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tax preparation

Haven’t Filed Your Taxes Yet? Be Aware of These Features

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As if the pandemic hasn’t already affected every other aspect of people’s lives, now there’s taxes. But in this case, the effect is positive. The different relief packages passed over the last year offer a host of features that can help taxpayers lower their 2020 tax bill. And if you are among the many who are filing your return later due to the extended filing deadline, you still have time to take advantage of these features.

So, as you sit down to prepare your tax return, keep in mind the following.

Stimulus checks aren’t taxable.

The millions of Americans who received stimulus checks in 2020 will not have to report it or pay taxes on it. If, for some reason, you were owed one but didn’t get it, or you did not receive the full amount that you were entitled to, you can get it in the form of a Recovery Rebate Credit when you file.

Unemployment benefits may not be taxable.

The latest relief package, the American Rescue Plan Act of 2021 (ARPA), passed in March, made the first $10,200 of unemployment benefits received by an individual taxpayer (or in the case of a joint return, received by each spouse) in 2020 tax free if your annual household income is under $150,000. For those who already filed their taxes and reported unemployment benefits before passage of the ARPA, the IRS will automatically recalculate the correct amount of taxable unemployment and refund any resulting tax overpayment (or apply it to other outstanding taxes owed).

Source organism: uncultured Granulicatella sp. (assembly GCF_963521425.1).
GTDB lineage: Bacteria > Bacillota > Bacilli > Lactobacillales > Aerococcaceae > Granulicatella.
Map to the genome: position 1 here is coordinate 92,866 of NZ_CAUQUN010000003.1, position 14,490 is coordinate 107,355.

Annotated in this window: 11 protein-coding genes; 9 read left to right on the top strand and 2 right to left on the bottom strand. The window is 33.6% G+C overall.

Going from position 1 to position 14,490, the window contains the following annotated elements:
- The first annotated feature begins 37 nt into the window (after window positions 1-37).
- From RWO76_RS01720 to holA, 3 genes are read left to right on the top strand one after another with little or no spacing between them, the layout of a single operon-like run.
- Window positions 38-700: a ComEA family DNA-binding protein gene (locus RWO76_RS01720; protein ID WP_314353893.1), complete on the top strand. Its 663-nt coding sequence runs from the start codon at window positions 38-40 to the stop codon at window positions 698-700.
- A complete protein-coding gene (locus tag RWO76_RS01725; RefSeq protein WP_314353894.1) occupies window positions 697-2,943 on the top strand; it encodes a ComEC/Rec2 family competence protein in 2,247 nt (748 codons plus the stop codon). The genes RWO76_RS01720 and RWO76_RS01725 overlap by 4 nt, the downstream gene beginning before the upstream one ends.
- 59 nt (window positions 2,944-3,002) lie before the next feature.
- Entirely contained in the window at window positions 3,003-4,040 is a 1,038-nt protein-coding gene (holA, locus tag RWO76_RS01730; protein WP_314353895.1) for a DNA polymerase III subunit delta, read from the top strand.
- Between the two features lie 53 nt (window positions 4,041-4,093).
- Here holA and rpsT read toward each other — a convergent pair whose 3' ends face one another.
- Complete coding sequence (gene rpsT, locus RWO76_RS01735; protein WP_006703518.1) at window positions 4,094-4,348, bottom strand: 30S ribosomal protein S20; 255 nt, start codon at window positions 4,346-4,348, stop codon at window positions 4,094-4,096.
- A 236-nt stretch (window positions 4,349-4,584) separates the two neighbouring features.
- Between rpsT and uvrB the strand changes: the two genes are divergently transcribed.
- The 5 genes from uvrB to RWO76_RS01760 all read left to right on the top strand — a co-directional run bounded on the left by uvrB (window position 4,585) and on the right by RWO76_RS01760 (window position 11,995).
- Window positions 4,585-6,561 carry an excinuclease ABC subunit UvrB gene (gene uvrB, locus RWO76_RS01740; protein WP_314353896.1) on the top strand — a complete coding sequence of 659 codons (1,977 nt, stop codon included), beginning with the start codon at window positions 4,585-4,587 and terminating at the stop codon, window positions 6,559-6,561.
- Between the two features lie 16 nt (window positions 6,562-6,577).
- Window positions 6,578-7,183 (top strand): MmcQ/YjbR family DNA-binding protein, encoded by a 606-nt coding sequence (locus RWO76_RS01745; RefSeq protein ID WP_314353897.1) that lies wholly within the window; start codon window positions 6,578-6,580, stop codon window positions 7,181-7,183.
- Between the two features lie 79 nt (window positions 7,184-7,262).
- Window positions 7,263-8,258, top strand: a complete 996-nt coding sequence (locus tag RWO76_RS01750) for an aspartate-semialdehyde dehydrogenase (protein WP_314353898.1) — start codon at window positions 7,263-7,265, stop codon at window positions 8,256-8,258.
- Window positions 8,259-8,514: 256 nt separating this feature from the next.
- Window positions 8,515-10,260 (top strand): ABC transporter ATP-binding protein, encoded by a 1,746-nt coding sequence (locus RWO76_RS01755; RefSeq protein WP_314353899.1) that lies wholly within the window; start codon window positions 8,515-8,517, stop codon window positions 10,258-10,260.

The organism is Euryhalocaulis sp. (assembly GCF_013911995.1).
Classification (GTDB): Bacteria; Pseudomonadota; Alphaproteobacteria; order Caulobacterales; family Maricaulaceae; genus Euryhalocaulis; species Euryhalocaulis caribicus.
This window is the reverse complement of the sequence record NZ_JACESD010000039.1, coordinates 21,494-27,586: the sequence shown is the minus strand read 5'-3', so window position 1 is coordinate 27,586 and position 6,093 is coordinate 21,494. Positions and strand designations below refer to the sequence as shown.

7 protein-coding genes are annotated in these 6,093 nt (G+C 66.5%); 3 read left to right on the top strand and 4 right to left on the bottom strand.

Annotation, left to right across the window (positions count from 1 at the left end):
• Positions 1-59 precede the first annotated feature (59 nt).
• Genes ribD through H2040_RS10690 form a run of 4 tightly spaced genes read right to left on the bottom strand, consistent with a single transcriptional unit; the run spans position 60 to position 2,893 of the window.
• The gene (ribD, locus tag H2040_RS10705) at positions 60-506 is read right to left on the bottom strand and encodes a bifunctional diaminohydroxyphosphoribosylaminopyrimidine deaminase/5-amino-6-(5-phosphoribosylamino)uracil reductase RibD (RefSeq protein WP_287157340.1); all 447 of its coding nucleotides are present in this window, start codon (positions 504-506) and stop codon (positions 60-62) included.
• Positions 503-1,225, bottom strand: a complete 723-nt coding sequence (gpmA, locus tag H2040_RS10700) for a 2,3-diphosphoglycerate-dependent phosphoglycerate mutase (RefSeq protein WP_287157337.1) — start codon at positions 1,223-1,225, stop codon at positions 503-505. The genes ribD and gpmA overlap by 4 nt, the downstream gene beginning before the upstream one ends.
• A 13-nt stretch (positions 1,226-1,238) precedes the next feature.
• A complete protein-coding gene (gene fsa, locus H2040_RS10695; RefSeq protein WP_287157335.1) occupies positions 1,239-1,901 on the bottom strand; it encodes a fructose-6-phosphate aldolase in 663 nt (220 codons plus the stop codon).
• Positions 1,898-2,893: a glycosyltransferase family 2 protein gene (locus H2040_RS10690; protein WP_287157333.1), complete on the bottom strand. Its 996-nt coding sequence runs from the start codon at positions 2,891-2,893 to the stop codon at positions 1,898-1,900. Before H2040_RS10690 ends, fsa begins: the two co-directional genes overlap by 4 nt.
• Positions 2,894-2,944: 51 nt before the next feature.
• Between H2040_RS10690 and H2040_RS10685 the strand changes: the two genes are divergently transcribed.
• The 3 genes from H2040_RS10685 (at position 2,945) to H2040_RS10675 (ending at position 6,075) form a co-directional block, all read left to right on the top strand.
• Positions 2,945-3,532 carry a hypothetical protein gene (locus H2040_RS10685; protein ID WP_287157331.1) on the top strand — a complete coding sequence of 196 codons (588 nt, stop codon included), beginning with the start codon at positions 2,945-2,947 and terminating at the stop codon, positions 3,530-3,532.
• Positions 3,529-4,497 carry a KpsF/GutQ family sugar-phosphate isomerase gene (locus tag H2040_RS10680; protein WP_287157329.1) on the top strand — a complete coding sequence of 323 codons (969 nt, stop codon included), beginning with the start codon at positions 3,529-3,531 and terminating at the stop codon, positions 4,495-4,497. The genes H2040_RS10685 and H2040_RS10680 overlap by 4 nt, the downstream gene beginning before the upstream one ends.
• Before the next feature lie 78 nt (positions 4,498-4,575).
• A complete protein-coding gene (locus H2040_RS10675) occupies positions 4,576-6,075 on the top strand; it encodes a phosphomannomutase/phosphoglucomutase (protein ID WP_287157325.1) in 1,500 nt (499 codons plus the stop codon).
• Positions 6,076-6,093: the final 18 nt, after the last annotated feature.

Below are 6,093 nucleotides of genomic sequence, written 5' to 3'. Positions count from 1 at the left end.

Paycheck Protection Program (PPP) loan proceeds may be tax deductible.

For those businesses that received loans under the PPP, eligible expenses that were paid with loan proceeds may be deducted from taxable income. Keep in mind, however, that under the program, any loan forgiveness is subject to the approval of the Small Business Administration.

Those claiming the standard deduction still may be able to deduct $300 for charitable contributions.

In an effort to help charities hard-hit by the pandemic, the CARES Act allows taxpayers who take the standard deduction to deduct up to $300 in cash donations made in 2020. Usually, only those who itemize can write off donations to charity.